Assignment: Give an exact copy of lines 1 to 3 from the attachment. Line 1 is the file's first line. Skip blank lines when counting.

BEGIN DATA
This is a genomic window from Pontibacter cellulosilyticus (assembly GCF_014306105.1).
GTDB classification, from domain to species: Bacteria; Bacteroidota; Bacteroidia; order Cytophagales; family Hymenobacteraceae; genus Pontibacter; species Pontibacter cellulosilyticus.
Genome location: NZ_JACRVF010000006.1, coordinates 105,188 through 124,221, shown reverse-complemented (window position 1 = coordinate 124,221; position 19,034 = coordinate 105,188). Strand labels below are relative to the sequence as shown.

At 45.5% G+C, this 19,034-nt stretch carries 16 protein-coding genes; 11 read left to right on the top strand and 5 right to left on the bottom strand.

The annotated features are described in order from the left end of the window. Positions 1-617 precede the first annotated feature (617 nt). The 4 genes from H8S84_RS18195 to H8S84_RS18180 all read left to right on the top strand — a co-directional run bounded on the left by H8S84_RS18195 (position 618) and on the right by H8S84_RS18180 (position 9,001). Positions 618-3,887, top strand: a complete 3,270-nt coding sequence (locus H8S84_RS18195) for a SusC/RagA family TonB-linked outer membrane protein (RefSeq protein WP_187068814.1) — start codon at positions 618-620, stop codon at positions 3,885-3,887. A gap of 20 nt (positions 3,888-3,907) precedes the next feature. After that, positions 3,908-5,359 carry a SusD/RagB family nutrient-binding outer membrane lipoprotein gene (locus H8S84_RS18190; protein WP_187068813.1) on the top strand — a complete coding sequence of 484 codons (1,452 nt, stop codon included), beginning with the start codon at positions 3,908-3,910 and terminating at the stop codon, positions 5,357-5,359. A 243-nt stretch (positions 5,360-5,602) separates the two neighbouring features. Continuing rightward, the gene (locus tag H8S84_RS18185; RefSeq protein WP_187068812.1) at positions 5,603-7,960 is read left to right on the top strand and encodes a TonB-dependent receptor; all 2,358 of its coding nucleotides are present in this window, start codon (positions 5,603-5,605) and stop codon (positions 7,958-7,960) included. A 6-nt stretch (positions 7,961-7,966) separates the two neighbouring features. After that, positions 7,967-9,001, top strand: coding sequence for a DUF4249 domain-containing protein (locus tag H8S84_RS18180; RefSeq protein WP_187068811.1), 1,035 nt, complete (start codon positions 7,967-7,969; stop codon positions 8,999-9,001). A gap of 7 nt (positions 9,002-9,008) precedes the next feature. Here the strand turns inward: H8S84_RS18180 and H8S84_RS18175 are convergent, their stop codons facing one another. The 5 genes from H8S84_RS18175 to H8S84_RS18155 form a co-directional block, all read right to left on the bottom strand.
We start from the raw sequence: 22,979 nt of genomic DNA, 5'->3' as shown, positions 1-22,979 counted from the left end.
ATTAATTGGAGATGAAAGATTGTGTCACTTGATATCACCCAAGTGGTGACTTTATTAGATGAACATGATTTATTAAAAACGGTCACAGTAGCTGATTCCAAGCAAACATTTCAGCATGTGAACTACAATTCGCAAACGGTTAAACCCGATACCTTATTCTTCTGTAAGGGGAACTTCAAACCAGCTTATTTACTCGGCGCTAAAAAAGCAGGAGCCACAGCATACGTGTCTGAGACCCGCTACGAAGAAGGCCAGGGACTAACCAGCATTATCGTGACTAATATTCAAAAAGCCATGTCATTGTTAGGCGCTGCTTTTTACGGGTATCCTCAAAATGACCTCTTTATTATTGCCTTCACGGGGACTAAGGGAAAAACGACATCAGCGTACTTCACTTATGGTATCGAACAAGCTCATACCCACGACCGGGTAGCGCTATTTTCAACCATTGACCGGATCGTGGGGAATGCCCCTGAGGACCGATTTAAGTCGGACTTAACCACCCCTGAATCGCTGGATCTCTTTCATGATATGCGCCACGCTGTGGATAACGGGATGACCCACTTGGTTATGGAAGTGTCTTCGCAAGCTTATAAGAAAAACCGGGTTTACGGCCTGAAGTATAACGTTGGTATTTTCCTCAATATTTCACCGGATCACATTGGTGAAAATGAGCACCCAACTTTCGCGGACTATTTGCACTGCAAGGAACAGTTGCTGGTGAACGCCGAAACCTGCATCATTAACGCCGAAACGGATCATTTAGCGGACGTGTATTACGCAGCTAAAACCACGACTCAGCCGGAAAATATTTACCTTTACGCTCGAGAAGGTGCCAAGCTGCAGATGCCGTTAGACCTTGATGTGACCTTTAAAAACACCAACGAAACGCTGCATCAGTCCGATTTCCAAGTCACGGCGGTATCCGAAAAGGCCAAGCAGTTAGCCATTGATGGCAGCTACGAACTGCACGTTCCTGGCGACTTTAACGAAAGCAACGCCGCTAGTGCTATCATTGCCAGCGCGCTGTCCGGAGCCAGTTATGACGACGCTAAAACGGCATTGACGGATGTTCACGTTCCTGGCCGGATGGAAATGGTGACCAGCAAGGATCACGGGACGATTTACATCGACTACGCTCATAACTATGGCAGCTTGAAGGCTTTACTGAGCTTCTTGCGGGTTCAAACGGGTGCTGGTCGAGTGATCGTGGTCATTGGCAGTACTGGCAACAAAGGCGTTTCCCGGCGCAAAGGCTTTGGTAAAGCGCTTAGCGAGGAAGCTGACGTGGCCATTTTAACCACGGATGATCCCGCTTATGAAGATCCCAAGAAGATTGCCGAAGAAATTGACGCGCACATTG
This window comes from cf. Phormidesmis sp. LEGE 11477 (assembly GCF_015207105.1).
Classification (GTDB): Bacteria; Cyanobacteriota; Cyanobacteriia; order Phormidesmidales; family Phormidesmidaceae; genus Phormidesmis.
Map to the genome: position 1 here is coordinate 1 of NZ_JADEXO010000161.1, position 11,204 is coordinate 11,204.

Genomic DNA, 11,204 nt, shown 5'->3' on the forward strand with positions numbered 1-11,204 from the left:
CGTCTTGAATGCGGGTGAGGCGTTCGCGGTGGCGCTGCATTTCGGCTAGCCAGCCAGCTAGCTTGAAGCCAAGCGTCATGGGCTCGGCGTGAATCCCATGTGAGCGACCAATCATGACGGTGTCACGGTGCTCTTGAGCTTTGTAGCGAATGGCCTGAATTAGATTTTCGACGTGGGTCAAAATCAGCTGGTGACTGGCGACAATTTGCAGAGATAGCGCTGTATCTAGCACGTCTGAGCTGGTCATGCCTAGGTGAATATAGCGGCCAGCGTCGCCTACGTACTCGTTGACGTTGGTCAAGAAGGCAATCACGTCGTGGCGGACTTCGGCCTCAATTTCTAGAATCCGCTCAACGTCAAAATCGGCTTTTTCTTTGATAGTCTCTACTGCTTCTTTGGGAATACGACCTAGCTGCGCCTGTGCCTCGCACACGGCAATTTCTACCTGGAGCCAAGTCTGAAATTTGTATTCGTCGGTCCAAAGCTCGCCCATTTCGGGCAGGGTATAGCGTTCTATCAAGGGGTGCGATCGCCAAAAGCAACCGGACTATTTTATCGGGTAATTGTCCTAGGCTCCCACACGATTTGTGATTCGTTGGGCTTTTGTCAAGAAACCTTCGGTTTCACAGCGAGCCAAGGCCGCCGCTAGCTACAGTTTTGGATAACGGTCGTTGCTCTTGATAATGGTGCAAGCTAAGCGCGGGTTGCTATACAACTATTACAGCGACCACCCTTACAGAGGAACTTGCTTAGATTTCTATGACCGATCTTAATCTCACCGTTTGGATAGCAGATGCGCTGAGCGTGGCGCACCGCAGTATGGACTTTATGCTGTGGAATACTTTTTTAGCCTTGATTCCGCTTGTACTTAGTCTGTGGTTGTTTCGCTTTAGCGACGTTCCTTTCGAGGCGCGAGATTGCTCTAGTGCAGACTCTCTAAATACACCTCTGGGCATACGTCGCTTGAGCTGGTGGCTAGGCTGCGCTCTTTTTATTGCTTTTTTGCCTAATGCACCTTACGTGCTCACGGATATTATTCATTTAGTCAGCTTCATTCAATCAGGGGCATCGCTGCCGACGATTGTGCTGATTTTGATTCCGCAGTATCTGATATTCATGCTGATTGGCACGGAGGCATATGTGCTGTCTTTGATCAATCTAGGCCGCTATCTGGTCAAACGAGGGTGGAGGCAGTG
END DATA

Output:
This is a genomic window from Pontibacter cellulosilyticus (assembly GCF_014306105.1).
GTDB classification, from domain to species: Bacteria; Bacteroidota; Bacteroidia; order Cytophagales; family Hymenobacteraceae; genus Pontibacter; species Pontibacter cellulosilyticus.
Genome location: NZ_JACRVF010000006.1, coordinates 105,188 through 124,221, shown reverse-complemented (window position 1 = coordinate 124,221; position 19,034 = coordinate 105,188). Strand labels below are relative to the sequence as shown.